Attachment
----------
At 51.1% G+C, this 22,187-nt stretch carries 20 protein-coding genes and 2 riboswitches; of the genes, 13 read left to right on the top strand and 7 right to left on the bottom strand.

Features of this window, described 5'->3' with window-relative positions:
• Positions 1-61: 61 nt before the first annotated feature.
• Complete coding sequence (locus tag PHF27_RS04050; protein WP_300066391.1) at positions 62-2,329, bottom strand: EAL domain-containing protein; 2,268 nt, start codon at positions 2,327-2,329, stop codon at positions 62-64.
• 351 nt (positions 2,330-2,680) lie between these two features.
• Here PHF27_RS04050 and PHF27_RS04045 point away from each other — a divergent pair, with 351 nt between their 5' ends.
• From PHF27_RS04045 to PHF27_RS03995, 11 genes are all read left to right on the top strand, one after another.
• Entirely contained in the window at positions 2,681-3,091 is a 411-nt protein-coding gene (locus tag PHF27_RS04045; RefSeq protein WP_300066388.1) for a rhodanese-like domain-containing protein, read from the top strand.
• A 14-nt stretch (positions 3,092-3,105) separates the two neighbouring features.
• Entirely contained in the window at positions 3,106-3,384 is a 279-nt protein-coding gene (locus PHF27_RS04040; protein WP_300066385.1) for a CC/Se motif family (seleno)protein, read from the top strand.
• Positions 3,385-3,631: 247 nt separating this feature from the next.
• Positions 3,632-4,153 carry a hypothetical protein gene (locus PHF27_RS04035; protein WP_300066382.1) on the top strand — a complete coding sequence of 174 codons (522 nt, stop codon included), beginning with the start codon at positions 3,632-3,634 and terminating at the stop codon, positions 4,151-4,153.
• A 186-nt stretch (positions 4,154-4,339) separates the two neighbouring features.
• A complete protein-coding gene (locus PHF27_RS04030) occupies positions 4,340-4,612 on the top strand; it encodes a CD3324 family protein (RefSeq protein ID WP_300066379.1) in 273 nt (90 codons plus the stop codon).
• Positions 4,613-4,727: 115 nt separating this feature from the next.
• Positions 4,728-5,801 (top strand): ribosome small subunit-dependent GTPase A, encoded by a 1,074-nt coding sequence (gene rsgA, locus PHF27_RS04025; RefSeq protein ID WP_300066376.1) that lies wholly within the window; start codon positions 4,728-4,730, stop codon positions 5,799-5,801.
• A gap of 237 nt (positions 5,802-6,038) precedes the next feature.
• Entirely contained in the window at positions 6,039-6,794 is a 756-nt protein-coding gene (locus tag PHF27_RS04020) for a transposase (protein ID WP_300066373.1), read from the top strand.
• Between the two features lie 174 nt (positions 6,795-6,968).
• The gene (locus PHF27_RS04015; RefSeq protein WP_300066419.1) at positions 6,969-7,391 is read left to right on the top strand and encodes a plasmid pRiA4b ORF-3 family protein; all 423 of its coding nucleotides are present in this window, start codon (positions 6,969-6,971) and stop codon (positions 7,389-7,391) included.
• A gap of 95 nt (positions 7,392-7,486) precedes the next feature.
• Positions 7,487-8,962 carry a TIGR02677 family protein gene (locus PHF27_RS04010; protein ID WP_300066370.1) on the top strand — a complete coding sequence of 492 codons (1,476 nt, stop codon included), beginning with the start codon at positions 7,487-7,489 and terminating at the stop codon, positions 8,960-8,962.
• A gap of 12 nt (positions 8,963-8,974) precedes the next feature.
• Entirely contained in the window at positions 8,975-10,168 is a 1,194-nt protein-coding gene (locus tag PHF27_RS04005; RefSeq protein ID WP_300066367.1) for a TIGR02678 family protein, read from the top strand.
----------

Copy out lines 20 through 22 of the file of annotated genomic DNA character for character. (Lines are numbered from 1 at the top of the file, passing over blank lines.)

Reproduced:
• The gene (locus PHF27_RS04015; RefSeq protein WP_300066419.1) at positions 6,969-7,391 is read left to right on the top strand and encodes a plasmid pRiA4b ORF-3 family protein; all 423 of its coding nucleotides are present in this window, start codon (positions 6,969-6,971) and stop codon (positions 7,389-7,391) included.
• A gap of 95 nt (positions 7,392-7,486) precedes the next feature.
• Positions 7,487-8,962 carry a TIGR02677 family protein gene (locus PHF27_RS04010; protein ID WP_300066370.1) on the top strand — a complete coding sequence of 492 codons (1,476 nt, stop codon included), beginning with the start codon at positions 7,487-7,489 and terminating at the stop codon, positions 8,960-8,962.